Banner o the Philippines

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The Naitional banner o the Philippines (Tagalog: Pambansang Watawat ng Pilipinas) is a horizontal bicolor wi equal baunds o Ryal blue an Scarlet red, an wi a white equilateral triangle at the hoist; in the center o the triangle is a gaulden yellae sun wi aicht primary rays, each containin three individual rays; an at each vertex o the triangle is a five-pointit golden yellow star. This banner can indicate a state o war if it is displayed wi the red side on top.[1]

Design[eedit | eedit soorce]

Construction[eedit | eedit soorce]

The banner's length is twice its width, which translates intae an aspect ratio o 1:2. The length o aw the sides o the white triangle are equal tae the width o the banner. Each star is orientit in such manner that ane o its tips points towards the vertex at which it is locatit.[2]

Construction sheet o the Philippine banner.


The banner's colors are specified bi Republic Act 8491 in terms o their cable number in the seestem developed bi the Color Association o the Unitit States.[2][3] The offeecial colors an their approximations in ither color spaces are leetit belaw:[4]

Scheme Blue Red White Yellow
Cable No. 80173 80108 80001 80068
Pantone 286 186 n.a. 116
RGB 0-56-168 206-17-38 255-255-255 252-209-22
CMYK C100-M60-Y0-K5 C0-M90-Y65-K10 n.a. C0-M18-Y85-K0
HEX #0038A8 #CE1126 #FFFFFF #FCD116

Usage as war ensign[eedit | eedit soorce]

The Philippines does no utilize a separate war banner; instead, the naitional banner itsel is uised for this purpose. This banner is unique in the sense that it can indicate a state o war when the red field is displayed on top, or on the observer's left when the banner is displayed vertically (i.e., wi the white equilateral triangle at the top).[2] In times o peace, housomeivver, the blue aurie is the superior field (as seen in the abuin illustrations). Historical examples o this wartime reversal in orientation are durin the Revolution o 1896, Warld War II, an some banners carried bi the demonstrators who stormed Malacañang Palace durin the EDSA Revolution in 1986.[2]

Seembolism[eedit | eedit soorce]

Detail o the aicht-ray sun

Philippine Government "Flag and Anthem" web page states that the white triangle staunds for equality an fraternity; the blue field for peace, truth an juistice; an red field for patriotism an valor. The sun for unity, freedom an Fowk Democracy. While the aicht rays o the sun staund for aicht provinces tae revolt against the Spainyie colonizers.[5][nae in citation given] The three stars seembolize Luzon, Visayas, an Mindanao.[6] The 8 rays represent the 8 provinces that teuk pairt in the initial revolution against the Spainyie. Ambrosio Rianzares Bautista, who wrote the Philippine Declaration o Independence an who read it on the occasion o its proclamation on Juin 12, 1898, haes leetit the aicht provinces as Manila, Cavite, Bulacan, Pampanga, Nueva Ecija, Bataan, Laguna, an Batangas, sayin that these aicht wur declared in a state o war amaist frae the stairt o the revolution.[6] Historian Ambeth Ocampo haes supportit this,[7] as hae ither sources. Ocampo haes an aa includit Tarlac amang the aicht leetit instead o Bataan,[8] as hae ither sources.[9]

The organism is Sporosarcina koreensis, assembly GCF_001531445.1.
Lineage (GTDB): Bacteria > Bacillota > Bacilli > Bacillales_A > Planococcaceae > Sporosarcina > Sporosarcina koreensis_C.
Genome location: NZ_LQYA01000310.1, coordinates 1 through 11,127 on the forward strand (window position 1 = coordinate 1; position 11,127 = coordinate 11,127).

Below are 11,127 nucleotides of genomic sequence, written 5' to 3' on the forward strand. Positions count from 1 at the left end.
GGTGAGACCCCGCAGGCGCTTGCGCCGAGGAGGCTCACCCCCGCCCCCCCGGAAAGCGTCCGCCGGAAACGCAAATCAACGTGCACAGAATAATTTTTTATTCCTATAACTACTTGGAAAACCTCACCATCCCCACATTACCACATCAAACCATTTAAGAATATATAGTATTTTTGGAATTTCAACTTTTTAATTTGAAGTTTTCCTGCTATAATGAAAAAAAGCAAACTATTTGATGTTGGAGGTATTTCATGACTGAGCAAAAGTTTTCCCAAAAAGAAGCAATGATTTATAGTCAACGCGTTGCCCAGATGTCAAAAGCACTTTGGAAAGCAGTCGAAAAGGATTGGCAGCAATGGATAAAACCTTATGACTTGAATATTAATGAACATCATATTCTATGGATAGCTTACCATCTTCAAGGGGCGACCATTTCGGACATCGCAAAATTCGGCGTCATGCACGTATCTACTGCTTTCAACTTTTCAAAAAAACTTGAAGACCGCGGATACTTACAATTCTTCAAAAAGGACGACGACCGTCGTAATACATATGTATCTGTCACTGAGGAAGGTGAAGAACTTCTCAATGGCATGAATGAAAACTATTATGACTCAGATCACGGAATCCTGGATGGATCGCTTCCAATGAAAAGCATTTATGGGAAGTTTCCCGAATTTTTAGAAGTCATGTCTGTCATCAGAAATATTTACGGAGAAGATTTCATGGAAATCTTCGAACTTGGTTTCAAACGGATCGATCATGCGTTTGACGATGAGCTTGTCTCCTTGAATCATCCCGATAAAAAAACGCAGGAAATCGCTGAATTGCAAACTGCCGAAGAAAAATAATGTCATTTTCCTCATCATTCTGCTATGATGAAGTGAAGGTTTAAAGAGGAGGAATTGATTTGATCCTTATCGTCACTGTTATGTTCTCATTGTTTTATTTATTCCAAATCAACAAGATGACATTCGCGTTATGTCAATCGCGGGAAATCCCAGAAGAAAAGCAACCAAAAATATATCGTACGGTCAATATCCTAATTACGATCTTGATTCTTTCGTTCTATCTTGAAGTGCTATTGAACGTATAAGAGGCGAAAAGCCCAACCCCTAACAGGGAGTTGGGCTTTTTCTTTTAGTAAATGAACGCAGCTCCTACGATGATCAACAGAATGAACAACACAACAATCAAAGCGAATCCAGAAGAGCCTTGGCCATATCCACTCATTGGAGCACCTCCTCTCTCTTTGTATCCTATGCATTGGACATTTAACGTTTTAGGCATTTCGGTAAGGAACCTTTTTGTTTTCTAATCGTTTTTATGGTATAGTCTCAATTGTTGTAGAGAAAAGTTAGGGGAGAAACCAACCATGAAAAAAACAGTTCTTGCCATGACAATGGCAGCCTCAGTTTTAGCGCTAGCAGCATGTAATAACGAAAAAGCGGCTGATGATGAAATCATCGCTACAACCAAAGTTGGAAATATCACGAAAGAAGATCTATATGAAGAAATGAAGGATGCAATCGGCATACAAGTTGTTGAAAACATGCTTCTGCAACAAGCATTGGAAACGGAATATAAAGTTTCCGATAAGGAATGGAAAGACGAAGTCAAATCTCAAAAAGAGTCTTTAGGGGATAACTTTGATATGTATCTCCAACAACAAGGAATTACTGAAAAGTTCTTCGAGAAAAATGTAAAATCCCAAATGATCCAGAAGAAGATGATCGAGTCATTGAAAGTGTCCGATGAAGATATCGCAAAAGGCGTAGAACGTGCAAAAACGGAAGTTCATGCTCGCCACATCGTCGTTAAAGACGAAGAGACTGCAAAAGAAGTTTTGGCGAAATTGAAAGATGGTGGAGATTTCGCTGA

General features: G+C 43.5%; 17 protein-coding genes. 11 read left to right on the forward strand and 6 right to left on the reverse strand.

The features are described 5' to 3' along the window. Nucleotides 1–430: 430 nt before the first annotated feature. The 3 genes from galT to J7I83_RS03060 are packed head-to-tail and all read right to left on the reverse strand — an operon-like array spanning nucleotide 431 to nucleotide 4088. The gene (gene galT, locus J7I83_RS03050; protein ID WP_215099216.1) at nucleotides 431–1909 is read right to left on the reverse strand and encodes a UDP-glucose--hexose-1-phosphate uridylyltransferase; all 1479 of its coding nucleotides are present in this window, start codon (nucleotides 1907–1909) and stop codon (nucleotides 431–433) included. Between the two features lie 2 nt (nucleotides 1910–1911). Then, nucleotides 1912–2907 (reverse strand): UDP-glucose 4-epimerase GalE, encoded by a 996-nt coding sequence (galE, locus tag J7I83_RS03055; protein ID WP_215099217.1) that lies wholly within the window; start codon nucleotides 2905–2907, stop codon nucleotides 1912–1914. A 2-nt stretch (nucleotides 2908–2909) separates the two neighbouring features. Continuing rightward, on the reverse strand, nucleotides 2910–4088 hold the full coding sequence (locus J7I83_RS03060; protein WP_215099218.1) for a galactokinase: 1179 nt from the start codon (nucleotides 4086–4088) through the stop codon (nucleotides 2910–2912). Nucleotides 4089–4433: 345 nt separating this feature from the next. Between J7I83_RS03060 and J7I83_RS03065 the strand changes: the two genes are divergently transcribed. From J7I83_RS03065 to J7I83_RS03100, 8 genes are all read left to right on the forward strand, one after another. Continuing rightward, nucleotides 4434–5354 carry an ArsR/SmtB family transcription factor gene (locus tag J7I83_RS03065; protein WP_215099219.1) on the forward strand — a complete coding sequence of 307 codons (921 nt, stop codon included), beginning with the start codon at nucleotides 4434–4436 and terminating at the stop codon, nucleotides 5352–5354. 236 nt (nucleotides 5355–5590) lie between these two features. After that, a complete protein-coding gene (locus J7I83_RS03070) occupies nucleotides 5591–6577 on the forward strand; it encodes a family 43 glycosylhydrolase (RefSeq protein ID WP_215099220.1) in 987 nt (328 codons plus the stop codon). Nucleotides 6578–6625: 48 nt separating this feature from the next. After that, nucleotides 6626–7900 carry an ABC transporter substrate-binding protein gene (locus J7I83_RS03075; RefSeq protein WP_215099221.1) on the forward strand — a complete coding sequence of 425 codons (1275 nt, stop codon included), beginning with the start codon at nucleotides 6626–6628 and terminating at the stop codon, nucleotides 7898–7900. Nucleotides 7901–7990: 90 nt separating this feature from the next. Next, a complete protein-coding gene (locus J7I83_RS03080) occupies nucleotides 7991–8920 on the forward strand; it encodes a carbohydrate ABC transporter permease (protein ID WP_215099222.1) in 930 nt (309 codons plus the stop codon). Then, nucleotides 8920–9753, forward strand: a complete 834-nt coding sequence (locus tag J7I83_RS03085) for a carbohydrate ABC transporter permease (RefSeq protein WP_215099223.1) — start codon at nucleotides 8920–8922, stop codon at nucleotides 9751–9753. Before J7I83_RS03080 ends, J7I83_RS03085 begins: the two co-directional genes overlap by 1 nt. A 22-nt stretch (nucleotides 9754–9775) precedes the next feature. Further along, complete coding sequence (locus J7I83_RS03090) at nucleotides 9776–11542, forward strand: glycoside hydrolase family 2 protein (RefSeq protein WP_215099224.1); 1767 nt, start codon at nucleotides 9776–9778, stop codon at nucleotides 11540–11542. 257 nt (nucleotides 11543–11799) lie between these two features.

The seembolism given in the 1898 Proclamation o Philippine Independence differs frae the current offeecial explanation. It says that the white triangle signifies the emblem o the Katipunan, the secret society that opposed Spinyie rule. It says the banner's colors commemorate the banner o the Unitit States as a manifestation o gratitude for American protection against the Spainyie durin the Philippine Revolution. It an aa says that ane o the three stars represents the island o Panay, rather than the entire Visayan islands. The proclamation an aa declares that the sun represents the gigantic steps made bi the sons o the kintra alang the path o Progress an Civilization, an leets Bataan amang the aicht provinces seembolized bi the sun's rays.[10]

References[eedit | eedit soorce]

  1. http://globalnation.inquirer.net/news/breakingnews/view/20100927-294642/RP-flag-blooper-in-New-York-not-intentionalUS-embassy
  2. 2.0 2.1 2.2 2.3 "Republic Act No. 8491". Retrieved 2009-06-08.  (archived from the original on 2007-12-05).
  3. "Dictionary of Vexillology:C". Flags of the World. Retrieved 2007-06-06. 
  4. "Philippines". Vexilla Mundi. Retrieved 2007-06-06. 
  5. Renato Perdon (2010). Footnotes to Philippine History. Universal-Publishers. p. 41. ISBN 9781599428420. 
  6. 6.0 6.1 Albert P. Blaustein; Jay A. Sigler; Benjamin R. Beede (July 1977). Independence documents of the world. Brill Archive. p. 570. ISBN 9780379007954. 
  7. Ambeth R. Ocampo (1998). The centennial countdown. Published and exclusively distributed by Anvil Pub. pp. 162. ISBN 9789712707780. 
  8. Ambeth R. Ocampo (1993). Aguinaldo's breakfast & more Looking back essays (2 ed.). Anvil Publishing. p. 65. ISBN 9789712702815. 
  9. Stewart Lone (2007). Daily lives of civilians in wartime Asia: from the Taiping Rebellion to the Vietnam War. Greenwood Publishing Group. p. 50. ISBN 9780313336843. 
    ^ Carpio; Et Al. My Country and My People 5. Rex Bookstore, Inc. p. 139. ISBN 9789712322549. 
    ^ Antonio; Et Al. Side by Side 5' 2002 Ed.. Rex Bookstore, Inc. p. 26. ISBN 9789712333002. 
  10. "Philippine Declaration of Independence". Retrieved 2009-06-12.